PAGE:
Canada conference and expo helping virtual reality gain widespread acceptance
Smaller than a golf ball, a miniature boxwood prayer bead from medieval Holland, depicting heaven and hell, is now in another avatar: A virtual reality display, where a user can walk through its layers, taking in details of the minute carvings at multiple angles, look at the face of one figure that, in real life, would be the size of a pinhead.
This was among the exhibits at the recent Virtual and Augmented Reality Conference and Expo (or VRTO).
Featuring nearly 100 speakers and 50 exhibitors, VRTO was in its second year and brought bleeding-edge technology to the space at Ryerson University in Toronto.
Enhanced acceptance of VRTO has obviously pleased its founder and executive director Keram Malicki-Sanchez, as he said, “It has doubled in terms of the number of attendees and my effort to get those people through the door is probably half.”
Those at VRTO represented tech majors like Google, Microsoft, IMAX, AMD, with participants from NASA Ames Research, and various universities.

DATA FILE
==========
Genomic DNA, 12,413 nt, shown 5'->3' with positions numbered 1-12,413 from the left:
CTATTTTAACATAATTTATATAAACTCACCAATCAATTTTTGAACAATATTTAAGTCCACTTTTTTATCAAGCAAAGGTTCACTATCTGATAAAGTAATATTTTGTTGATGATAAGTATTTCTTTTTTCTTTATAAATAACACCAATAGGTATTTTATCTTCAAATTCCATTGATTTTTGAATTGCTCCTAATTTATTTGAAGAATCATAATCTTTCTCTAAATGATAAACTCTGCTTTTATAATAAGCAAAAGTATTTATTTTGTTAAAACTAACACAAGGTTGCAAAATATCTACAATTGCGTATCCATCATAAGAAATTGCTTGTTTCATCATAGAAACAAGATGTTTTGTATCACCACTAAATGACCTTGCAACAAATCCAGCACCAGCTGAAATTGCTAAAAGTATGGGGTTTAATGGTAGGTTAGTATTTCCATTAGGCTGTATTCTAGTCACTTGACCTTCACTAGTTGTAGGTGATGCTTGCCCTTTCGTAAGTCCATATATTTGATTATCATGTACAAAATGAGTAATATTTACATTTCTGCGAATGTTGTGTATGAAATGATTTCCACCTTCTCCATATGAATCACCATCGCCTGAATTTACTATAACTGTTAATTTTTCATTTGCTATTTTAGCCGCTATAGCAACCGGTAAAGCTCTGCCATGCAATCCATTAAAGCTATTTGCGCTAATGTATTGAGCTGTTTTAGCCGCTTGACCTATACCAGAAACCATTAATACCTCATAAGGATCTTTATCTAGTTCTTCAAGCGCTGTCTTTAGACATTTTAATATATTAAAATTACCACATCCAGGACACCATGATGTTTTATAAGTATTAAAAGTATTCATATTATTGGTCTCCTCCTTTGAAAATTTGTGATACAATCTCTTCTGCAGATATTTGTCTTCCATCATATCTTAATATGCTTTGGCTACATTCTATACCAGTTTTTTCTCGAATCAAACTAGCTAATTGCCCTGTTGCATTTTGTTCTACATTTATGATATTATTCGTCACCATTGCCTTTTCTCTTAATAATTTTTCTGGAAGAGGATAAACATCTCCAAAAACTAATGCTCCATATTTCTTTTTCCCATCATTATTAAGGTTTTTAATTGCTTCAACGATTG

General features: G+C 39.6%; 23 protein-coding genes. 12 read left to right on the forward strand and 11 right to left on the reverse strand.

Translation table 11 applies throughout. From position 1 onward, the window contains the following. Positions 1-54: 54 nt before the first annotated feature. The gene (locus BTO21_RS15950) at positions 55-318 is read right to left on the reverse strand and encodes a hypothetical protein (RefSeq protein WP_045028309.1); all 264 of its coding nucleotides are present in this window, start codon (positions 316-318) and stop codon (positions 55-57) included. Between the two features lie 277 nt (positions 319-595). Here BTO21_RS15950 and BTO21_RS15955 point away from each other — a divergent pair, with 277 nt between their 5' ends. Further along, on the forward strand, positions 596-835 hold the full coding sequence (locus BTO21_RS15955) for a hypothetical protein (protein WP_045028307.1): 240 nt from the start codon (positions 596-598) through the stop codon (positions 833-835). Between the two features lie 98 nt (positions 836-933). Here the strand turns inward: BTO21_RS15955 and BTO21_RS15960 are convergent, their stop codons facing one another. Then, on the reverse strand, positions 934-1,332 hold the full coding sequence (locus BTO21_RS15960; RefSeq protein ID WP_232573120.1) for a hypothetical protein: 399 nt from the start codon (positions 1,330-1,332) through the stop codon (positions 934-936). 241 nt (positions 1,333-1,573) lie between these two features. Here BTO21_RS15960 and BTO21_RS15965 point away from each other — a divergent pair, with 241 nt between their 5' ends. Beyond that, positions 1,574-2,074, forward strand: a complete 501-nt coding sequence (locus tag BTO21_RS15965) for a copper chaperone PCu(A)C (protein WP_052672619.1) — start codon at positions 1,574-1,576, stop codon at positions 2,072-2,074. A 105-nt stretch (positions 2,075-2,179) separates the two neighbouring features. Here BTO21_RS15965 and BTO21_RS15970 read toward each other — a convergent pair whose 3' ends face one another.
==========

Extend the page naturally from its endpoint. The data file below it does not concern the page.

This was where you could experience VR in a 360 environment, literally, in what is described as IglooVision, while watching a immersive short feature starring Godzilla and made by Google, as a haptic harness created a sense of motion, feeling tremors and shakes.
VRTO provided an inkling of the sectors that resurgent VR tech may impact in the near future: From medicine to manufacturing, movies and gaming, to research.
Or even philanthrophy, as with GivLuv, which “allows viewers to virtually experience the stories of people impacted by charities across the world and for the first time make a contribution through their headsets.
All of this matches Malicki-Sanchez’ vision for VRTO to “see it at the very dawn of a medium which is finally coming into its own, steer the conversation towards true discovery, true experimentation, broad thinking”.
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